16 Network Protocols Network protocols were developed using a layered approach in which each layer relies on the protocols that underlie it. This is called a protocol stack. Layering of key network protocols
17 Protocol Layers Application Layer Transport Layer Network Layer Link Layer
18 Protocol Layers Application Layer Link Layer Network Layer Transport Layer Application Layer Link Layer Network Layer Transport Layer Application Layer Link Layer Network Layer Transport Layer
19 Application Layer Consists of software units that communicate with each other across the Internet. Examples of these “ high-level ” protocols include: –SMTP –POP3 –telnet –FTP –http Passes complete message to the Transport Layer
20 Transport Layer Receives complete messages from the Application layer Divides the message into packets Adds a sequence number to each packet Attaches the destination address to each packet Passes the packets to the Network Layer Examples include: –TCP - Transmission Control Protocol –UDP - User Datagram Protocol
21 Network Layer Receives addressed packets from the Transport Layer Adds an intermediate address –If the destination is within the current net, the intermediate and destination addresses are the same. –Otherwise, the intermediate address is for a router in the current net, which will pass the packet to an adjacent net. Passes the packet to the Link Layer IP - Internet Protocol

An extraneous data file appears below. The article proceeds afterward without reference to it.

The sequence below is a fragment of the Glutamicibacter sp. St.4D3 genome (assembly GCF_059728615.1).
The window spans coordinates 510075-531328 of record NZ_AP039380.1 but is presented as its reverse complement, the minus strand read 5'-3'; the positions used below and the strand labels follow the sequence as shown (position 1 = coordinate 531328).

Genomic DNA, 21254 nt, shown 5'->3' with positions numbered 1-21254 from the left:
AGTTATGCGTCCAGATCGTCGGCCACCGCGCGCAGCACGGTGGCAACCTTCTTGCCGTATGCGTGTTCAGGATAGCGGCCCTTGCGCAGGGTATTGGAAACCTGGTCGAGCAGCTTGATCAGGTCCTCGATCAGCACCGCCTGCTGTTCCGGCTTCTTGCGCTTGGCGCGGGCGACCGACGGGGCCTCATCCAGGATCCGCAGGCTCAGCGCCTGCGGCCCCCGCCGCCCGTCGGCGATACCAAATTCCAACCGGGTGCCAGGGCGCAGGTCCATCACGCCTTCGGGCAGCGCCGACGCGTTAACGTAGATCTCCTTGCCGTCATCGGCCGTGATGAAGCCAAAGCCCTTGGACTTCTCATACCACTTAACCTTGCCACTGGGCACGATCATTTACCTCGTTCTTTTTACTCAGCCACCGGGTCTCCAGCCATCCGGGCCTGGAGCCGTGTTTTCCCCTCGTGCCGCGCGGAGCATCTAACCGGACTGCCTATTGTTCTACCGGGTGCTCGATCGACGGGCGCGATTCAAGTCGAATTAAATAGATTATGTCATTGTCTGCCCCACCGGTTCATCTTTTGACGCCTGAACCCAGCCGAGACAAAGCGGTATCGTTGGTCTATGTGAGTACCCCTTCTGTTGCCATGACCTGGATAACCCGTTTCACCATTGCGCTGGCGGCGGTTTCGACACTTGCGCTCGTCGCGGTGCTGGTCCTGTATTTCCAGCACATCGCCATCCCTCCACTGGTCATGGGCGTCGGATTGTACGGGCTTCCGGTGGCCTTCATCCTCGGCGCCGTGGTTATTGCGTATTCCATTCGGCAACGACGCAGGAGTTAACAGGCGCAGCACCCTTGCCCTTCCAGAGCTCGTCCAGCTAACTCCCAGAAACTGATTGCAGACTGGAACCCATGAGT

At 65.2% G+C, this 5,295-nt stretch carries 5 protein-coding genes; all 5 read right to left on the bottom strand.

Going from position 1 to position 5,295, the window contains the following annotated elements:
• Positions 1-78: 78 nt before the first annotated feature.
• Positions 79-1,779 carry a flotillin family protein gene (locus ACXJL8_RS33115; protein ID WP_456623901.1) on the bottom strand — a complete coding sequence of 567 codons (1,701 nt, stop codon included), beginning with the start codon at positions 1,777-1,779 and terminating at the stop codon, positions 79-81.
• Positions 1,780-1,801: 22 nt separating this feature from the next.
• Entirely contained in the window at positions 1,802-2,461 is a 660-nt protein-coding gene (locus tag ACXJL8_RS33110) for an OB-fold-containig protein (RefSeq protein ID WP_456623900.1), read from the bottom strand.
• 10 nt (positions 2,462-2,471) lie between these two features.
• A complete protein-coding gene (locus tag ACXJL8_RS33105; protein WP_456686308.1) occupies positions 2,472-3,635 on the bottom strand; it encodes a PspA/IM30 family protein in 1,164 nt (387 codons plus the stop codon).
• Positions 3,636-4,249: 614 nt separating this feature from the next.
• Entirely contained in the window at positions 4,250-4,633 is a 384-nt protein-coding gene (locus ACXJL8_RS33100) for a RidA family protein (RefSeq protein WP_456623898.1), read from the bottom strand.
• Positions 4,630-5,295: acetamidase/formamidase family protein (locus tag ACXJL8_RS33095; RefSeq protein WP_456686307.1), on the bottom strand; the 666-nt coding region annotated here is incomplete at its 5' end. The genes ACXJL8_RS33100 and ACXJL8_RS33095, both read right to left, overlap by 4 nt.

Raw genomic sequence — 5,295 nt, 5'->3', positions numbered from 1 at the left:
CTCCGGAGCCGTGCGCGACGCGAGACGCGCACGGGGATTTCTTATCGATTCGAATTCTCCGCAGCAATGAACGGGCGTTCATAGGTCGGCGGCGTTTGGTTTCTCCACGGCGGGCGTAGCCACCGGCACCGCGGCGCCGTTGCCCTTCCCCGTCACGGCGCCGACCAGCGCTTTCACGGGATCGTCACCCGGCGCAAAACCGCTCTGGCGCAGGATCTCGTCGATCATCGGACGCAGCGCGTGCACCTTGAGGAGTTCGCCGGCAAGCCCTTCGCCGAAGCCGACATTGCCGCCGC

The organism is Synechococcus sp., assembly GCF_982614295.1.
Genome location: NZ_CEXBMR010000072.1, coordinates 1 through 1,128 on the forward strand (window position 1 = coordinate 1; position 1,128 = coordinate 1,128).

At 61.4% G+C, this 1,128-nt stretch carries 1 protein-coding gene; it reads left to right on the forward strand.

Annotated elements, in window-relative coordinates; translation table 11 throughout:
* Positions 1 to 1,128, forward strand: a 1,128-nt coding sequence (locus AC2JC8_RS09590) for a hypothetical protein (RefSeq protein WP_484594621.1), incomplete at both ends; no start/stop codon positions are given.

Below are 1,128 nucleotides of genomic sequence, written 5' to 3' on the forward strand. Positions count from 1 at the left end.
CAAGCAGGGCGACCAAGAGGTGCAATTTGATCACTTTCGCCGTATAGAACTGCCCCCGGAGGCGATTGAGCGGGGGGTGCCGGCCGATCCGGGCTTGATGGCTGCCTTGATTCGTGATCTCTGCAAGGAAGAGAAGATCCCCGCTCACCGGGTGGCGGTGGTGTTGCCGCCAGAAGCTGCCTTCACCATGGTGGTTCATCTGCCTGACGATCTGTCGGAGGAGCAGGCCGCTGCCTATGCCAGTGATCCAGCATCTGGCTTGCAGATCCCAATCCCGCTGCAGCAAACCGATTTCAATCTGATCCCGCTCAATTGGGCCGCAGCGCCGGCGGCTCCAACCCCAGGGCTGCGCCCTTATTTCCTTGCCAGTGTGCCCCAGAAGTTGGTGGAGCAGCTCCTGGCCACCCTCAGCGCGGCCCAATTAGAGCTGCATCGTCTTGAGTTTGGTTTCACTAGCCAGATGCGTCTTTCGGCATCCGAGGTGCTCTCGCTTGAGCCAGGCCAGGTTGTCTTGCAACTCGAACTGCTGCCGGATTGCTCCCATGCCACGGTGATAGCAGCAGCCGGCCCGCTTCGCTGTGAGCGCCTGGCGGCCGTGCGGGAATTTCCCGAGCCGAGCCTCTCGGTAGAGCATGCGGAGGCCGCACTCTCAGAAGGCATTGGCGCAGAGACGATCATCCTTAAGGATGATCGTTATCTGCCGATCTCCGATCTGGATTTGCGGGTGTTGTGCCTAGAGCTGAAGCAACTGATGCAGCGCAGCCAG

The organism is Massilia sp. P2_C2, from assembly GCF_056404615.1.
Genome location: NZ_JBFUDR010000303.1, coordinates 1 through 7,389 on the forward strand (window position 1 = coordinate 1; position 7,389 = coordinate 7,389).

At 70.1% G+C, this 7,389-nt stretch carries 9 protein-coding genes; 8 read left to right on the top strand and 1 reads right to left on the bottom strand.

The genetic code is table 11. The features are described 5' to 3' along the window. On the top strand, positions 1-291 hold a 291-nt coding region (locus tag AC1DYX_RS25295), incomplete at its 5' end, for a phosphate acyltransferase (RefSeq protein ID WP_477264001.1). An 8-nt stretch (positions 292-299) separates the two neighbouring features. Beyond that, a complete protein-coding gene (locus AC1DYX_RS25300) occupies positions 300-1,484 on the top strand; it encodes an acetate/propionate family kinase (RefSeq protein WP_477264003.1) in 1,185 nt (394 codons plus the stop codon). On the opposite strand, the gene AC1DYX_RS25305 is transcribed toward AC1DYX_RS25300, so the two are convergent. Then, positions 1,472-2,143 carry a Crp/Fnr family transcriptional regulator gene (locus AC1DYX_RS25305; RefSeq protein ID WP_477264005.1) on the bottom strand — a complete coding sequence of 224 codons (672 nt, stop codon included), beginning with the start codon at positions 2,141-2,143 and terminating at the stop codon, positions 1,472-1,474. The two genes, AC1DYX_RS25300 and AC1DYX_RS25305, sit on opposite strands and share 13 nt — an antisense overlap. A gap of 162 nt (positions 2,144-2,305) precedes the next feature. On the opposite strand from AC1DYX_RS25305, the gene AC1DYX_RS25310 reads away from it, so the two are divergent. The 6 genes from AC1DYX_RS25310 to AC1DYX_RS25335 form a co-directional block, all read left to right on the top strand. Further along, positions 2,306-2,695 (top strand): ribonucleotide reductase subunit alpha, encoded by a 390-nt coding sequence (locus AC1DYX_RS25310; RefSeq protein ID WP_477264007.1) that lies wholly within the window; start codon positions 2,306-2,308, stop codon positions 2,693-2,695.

22 Link Layer Deals with the details of the particular LAN. –A ring topology connects all nodes in a closed loop on which messages travel in one direction. –A star topology centers around one node to which all others are connected and through which all messages are sent. –In a bus topology, all nodes are connected to a single communication line that carries messages in both directions.
24 Transmission Privileges Rings use tokens. Stars use polling. A bus uses CSMA/CD. –Ethernet has become the standard.
25 Network Addresses A hostname is a unique identification that specifies a particular computer on the Internet. For example: www.cse.yorku.ca
26 Network Addresses The Transport Layer translates a hostname into its corresponding IP address. For example: 126.96.36.199
27 Domain Name System A hostname consists of several parts. The very last section of the domain is called its top-level domain (TLD) name. Recall the example above: www.cse.yorku.ca “ ca ” is the TLD
28 Domain Name System Some common examples of TLDs: Top-level domains, including some relatively new ones
29 Domain Name System Organizations based in countries other than the United States use a top- level domain that corresponds to their two-letter country codes. Some of the top-level domain names based on country codes
30 Domain Name System A domain name may be further separated into sections that specify the organization, and possibly a subset of an organization (subdomain) In the example above: “ yorku ” is the domain “ cse ” is the subdomain “ www ” names the computer
31 Domain Name System The domain name system (DNS) is chiefly used to translate hostnames into numeric IP addresses. –DNS is an example of a distributed database. –If a server can resolve the hostname, it does so. –If not, that server asks another domain name server.
32 URLs A hostname is the core part of a Uniform Resource Locator, or URL, which uniquely identifies the page you want out of all of the pages stored anywhere in the world.
33 URLs The four parts of a URL are: –protocol –hostname –path –filename http://www.yorku.ca/yorkweb/index.htm
34 URLs The protocol specified in a URL determines the type of connection that will be made. There are several possible. For example: –ftp –http –pop3 –smtp –telnet
35 The World Wide Web The Web is an infrastructure of distributed information combined with software that uses networks as a vehicle to exchange that information. http is the protocol used to transfer all Web pages.